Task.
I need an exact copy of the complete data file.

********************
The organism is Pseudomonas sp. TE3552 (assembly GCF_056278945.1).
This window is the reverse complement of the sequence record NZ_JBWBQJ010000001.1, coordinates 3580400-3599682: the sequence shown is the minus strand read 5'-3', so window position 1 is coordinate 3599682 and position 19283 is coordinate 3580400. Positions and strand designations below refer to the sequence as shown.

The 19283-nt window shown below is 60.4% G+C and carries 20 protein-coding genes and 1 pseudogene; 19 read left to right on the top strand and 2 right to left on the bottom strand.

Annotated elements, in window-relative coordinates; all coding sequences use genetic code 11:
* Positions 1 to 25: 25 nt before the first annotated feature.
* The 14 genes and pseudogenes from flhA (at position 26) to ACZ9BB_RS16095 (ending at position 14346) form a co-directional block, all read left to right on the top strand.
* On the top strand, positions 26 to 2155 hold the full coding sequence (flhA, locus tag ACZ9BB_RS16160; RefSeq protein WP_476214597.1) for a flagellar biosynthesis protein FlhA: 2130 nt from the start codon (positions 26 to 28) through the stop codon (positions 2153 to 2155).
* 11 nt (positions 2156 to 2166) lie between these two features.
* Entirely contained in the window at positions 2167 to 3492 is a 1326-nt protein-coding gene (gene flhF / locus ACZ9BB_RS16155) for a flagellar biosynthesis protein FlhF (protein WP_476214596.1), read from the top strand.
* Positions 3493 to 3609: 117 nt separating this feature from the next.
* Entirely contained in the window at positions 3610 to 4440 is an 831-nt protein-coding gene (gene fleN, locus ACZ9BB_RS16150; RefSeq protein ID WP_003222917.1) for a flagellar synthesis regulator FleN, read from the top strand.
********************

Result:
The organism is Pseudomonas sp. TE3552 (assembly GCF_056278945.1).
This window is the reverse complement of the sequence record NZ_JBWBQJ010000001.1, coordinates 3580400-3599682: the sequence shown is the minus strand read 5'-3', so window position 1 is coordinate 3599682 and position 19283 is coordinate 3580400. Positions and strand designations below refer to the sequence as shown.

The 19283-nt window shown below is 60.4% G+C and carries 20 protein-coding genes and 1 pseudogene; 19 read left to right on the top strand and 2 right to left on the bottom strand.

Annotated elements, in window-relative coordinates; all coding sequences use genetic code 11:
* Positions 1 to 25: 25 nt before the first annotated feature.
* The 14 genes and pseudogenes from flhA (at position 26) to ACZ9BB_RS16095 (ending at position 14346) form a co-directional block, all read left to right on the top strand.
* On the top strand, positions 26 to 2155 hold the full coding sequence (flhA, locus tag ACZ9BB_RS16160; RefSeq protein WP_476214597.1) for a flagellar biosynthesis protein FlhA: 2130 nt from the start codon (positions 26 to 28) through the stop codon (positions 2153 to 2155).
* 11 nt (positions 2156 to 2166) lie between these two features.
* Entirely contained in the window at positions 2167 to 3492 is a 1326-nt protein-coding gene (gene flhF / locus ACZ9BB_RS16155) for a flagellar biosynthesis protein FlhF (protein WP_476214596.1), read from the top strand.
* Positions 3493 to 3609: 117 nt separating this feature from the next.
* Entirely contained in the window at positions 3610 to 4440 is an 831-nt protein-coding gene (gene fleN, locus ACZ9BB_RS16150; RefSeq protein ID WP_003222917.1) for a flagellar synthesis regulator FleN, read from the top strand.